What we are seeing is there is clearly an impact of relentless coverage of coronavirus on people’s behaviors, and that it is not constructive. If the media is making people panic, that is not healthy. But there is a broader problem here that is not just about the news; it’s about how people perceive themselves within a society, If I panic-buy 20 bags of toilet paper or all the hand sanitizer in a shop, I am depriving other people of something that may help them. Individualism is a big problem, and I don’t believe there has been enough in the media about trying to prevent this kind of panic.

Why is coronavirus dominating the news agenda?

Coronavirus has occupied news coverage more than other issues for several reasons. First, when there are pandemics or the potential for them, there is a tendency to be incredibly reactionary. They capture people’s imagination in a way other issues don’t. Germs cannot discriminate; this is a disease that can spread anywhere and affect anyone.

The absence of anything else substantial in the current news cycle is also perpetuating this. It is a global issue, not a parochial issue affecting one country, so it will be reflected in country’s media. And it captures the imagination. People click on it because they find it fascinating and viscerally scary. And it’s been weaponized, which is contributing to this large media storm around the issue.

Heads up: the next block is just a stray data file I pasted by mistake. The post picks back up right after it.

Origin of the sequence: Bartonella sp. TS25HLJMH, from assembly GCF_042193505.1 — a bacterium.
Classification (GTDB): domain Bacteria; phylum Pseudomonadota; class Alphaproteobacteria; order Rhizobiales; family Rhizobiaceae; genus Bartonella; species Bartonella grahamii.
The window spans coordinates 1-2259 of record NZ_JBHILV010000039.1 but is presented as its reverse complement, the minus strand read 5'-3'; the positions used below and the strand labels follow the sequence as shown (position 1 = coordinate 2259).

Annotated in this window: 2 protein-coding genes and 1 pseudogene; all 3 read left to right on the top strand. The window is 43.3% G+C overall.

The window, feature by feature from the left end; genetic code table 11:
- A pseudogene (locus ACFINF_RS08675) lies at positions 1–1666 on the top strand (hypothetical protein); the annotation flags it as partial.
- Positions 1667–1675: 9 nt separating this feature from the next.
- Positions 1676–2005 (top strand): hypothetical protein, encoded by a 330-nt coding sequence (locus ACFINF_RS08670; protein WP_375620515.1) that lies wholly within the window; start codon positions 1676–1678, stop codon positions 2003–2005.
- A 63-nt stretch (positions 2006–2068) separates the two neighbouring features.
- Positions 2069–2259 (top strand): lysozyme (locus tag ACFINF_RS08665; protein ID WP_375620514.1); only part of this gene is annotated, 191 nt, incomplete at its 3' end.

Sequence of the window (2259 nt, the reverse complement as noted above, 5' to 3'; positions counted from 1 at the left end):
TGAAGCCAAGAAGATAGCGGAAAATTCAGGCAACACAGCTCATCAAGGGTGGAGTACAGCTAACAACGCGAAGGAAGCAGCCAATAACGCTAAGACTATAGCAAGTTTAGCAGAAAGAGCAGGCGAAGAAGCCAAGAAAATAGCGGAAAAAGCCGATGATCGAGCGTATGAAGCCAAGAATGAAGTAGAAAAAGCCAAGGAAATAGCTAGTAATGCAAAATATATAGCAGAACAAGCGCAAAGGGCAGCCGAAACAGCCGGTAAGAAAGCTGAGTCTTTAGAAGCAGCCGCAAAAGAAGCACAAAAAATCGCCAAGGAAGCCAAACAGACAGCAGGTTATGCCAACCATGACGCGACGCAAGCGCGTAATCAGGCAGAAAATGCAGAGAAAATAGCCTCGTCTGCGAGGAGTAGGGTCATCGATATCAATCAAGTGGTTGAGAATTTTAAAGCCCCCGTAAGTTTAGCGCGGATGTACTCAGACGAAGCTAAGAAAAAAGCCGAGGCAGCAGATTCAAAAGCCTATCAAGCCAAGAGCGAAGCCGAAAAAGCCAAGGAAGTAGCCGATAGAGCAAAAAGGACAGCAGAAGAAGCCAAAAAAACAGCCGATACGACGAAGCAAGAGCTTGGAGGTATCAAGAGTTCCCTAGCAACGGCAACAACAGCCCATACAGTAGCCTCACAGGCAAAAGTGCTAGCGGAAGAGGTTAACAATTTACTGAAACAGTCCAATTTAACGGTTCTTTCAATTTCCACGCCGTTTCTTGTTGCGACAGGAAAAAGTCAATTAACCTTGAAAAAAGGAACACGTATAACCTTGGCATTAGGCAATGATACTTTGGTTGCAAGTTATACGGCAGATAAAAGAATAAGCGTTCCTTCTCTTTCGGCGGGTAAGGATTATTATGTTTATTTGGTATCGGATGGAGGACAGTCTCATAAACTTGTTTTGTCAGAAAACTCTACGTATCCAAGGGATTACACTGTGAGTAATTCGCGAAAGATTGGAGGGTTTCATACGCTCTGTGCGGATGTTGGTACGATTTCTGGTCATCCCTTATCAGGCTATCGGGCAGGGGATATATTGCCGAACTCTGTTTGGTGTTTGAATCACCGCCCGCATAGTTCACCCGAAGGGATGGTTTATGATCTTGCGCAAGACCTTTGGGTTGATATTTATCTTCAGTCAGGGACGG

Is fake news an issue in coronavirus coverage?

I think there needs to be more responsibility in news coverage, but I also think that we now have an increasing number of people able to publish their own stories and news. We are seeing people who are non-official news organizations promoting fake rumors about coronavirus that are not helping the situation at all. I think this is a massive issue, with news organizations having a responsibility to try to cut through it, and I don’t think they’re taking that responsibility properly. We also live in a post-truth world where people are more inclined to believe conspiracy theories.

Photograph: StepanPopov/Shutterstock

So what should the role of the media be?

They should perhaps have an updated set of best practices and recommendations, endorsed by the World Health Organization and public health officials, in a standing location on their web page. This can be done in an understated way and a way that suggests this is about reporting and not sensationalizing.

The media has a responsibility to do this because, at the moment, the role they’re playing is to promote panic. Constant breaking news and red ticker tape on many news websites is not helping, and neither is the way coronavirus dominates headlines. The constant repetition of stories about deaths and new cases in bold front-page headlines is a problem.